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Caring for LGBTQ+ nursing home residents in culturally appropriate and inclusive ways

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There have been few studies of LGBTQ+ older adults residing in nursing homes. A new article from faculty of Regenstrief Institute and Indiana University explores the care of the growing number of LGBTQ+ older adults living in these facilities. The paper highlights the experiences and needs of this population, outlines best facility practices, and presents valuable resources for culturally appropriate and inclusive care.

Social isolation, limited community support, dementia, decreased functional abilities, economic limitations, and delays in care are among the many reasons an LGBTQ+ individual is admitted to one of the more than 15,000 nursing homes in the United States.

"We think about younger LGBTQ+ individuals and the challenges and risks of their lifestyles, but older adults in this population are often forgotten," said article corresponding author and geriatrician Jennifer Carnahan, M.D., MPH, M.A., of Regenstrief Institute and IU School of Medicine. "They've experienced many . As these accumulate over a lifetime, we see the potential long-term ill effects of being from a marginalized population.

"To better care for these individuals, who are at increased risk of needing professional care and support, in this paper, we shed light on what we can expect as LGBTQ+ individuals age and reside in nursing homes. More and more LGBTQ+ are comfortable being out with their providers, while many living in nursing homes fear unwanted disclosure of their sexual orientation or gender identity status. Their autonomy should be respected either way so they can age in an environment where they feel safe, where they feel comfortable, and where they can live with dignity."

Nursing home residents rely on facility staff and clinicians for day-to-day functions, such as toileting, bathing, and eating, as well as . This need increases the vulnerability of members of the LGBTQ+ community. There is a paramount need, Dr. Carnahan notes, for facilities to provide a welcoming and inclusive culture for all residents.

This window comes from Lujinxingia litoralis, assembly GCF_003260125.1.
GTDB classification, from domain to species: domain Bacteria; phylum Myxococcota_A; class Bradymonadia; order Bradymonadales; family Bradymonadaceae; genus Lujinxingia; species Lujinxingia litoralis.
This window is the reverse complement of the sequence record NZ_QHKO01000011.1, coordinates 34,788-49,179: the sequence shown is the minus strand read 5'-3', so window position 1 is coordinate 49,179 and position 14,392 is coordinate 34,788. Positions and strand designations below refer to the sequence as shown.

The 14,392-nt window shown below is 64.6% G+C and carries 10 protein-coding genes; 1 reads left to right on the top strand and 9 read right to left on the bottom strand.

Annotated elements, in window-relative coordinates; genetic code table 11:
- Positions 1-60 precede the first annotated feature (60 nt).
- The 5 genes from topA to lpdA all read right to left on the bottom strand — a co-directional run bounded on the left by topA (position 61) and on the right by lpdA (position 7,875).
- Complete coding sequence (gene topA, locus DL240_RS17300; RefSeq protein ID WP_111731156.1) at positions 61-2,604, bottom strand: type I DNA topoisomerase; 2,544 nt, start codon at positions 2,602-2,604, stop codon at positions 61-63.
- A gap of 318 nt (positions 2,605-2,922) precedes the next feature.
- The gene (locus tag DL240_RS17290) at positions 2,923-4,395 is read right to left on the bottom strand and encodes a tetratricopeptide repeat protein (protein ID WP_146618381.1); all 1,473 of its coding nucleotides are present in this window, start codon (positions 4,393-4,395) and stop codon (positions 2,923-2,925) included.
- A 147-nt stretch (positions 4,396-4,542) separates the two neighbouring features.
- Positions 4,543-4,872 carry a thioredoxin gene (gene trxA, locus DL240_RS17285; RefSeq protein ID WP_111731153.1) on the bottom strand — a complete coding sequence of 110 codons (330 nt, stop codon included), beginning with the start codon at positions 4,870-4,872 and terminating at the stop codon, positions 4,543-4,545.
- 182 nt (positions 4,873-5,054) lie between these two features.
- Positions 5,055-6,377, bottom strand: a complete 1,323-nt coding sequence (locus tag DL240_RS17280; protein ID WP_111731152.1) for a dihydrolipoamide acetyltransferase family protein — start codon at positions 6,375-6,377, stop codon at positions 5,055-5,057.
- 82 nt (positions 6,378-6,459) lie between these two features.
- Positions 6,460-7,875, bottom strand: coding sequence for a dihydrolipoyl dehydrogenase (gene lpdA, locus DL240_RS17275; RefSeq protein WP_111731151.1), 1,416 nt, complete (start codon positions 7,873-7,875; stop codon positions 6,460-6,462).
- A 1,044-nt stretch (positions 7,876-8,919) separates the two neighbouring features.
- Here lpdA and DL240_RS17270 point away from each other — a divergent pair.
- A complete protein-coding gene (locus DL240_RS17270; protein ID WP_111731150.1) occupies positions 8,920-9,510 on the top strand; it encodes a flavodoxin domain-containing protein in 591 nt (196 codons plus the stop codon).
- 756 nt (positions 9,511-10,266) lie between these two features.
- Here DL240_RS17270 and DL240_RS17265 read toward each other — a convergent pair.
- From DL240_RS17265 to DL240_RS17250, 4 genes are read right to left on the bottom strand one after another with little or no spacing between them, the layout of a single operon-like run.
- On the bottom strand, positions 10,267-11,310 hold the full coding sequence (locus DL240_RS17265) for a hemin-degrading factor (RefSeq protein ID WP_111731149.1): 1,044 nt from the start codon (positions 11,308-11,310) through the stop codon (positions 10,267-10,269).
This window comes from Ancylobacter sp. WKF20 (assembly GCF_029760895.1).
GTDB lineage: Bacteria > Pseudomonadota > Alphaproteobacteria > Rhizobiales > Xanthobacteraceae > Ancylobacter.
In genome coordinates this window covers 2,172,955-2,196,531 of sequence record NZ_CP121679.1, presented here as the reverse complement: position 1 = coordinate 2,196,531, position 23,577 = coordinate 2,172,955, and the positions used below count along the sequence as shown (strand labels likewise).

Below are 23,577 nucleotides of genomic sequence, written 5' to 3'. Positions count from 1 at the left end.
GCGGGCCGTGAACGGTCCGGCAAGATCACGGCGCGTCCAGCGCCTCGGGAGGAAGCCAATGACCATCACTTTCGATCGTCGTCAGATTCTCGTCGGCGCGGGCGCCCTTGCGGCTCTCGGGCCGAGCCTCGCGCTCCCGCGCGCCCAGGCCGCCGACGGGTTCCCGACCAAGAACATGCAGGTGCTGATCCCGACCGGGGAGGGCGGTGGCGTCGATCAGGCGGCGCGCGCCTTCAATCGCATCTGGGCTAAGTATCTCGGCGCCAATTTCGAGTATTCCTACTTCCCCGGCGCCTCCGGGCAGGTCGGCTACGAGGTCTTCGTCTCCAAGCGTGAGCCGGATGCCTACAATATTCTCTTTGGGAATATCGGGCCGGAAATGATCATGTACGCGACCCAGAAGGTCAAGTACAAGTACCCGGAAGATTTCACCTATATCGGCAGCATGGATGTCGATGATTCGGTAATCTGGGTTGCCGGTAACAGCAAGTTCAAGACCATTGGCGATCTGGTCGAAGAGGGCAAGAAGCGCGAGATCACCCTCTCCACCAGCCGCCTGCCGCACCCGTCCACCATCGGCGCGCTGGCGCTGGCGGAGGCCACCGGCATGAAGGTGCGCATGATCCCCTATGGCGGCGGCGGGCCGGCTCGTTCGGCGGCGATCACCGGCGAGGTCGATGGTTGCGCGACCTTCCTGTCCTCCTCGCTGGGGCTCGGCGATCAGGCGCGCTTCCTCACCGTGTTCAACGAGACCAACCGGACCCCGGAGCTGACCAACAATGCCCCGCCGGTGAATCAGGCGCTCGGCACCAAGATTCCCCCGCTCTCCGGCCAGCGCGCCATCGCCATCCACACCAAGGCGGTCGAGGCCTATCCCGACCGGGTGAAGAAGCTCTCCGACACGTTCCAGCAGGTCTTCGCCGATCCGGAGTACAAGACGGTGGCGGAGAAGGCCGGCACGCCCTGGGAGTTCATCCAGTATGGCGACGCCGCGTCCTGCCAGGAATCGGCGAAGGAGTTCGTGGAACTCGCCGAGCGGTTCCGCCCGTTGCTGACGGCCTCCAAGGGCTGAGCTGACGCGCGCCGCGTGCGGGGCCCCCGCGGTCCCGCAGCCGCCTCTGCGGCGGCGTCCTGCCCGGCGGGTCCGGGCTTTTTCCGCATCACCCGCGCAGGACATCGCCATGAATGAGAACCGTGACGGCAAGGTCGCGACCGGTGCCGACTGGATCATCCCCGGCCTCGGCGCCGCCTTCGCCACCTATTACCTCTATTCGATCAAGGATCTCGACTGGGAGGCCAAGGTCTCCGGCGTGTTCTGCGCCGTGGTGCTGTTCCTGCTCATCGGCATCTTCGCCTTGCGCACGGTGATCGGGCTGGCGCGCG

She and article co-author Andrew C. Pickett, MSEd, Ph.D., of Indiana University School of Public Health—Bloomington, enumerate best practice recommendations to decrease LGBTQ+ residents' vulnerability to negative outcomes occurring due to system failures or staffing issues compromising care. These recommendations focus on several areas, including:

  • sexual orientation or gender identity status
  • medications
  • inclusive culture
  • staff training
  • advance care planning/surrogate decision making.

Specific examples, notes Dr. Carnahan, might include facility celebration of Pride Month, relevant books in the resident library, and time release for staff training.

Drs. Carnahan and Pickett also provide an extensive list of resources for individuals, families, and nursing home facilities.

The paper is published in the journal Clinics in Geriatric Medicine.

More information: Jennifer L. Carnahan et al, Postacute Care and Long-term Care for LGBTQ+ Older Adults, Clinics in Geriatric Medicine (2023). DOI: 10.1016/j.cger.2023.10.005

Citation: Caring for LGBTQ+ nursing home residents in culturally appropriate and inclusive ways (2023, December 12) retrieved 25 April 2024 from
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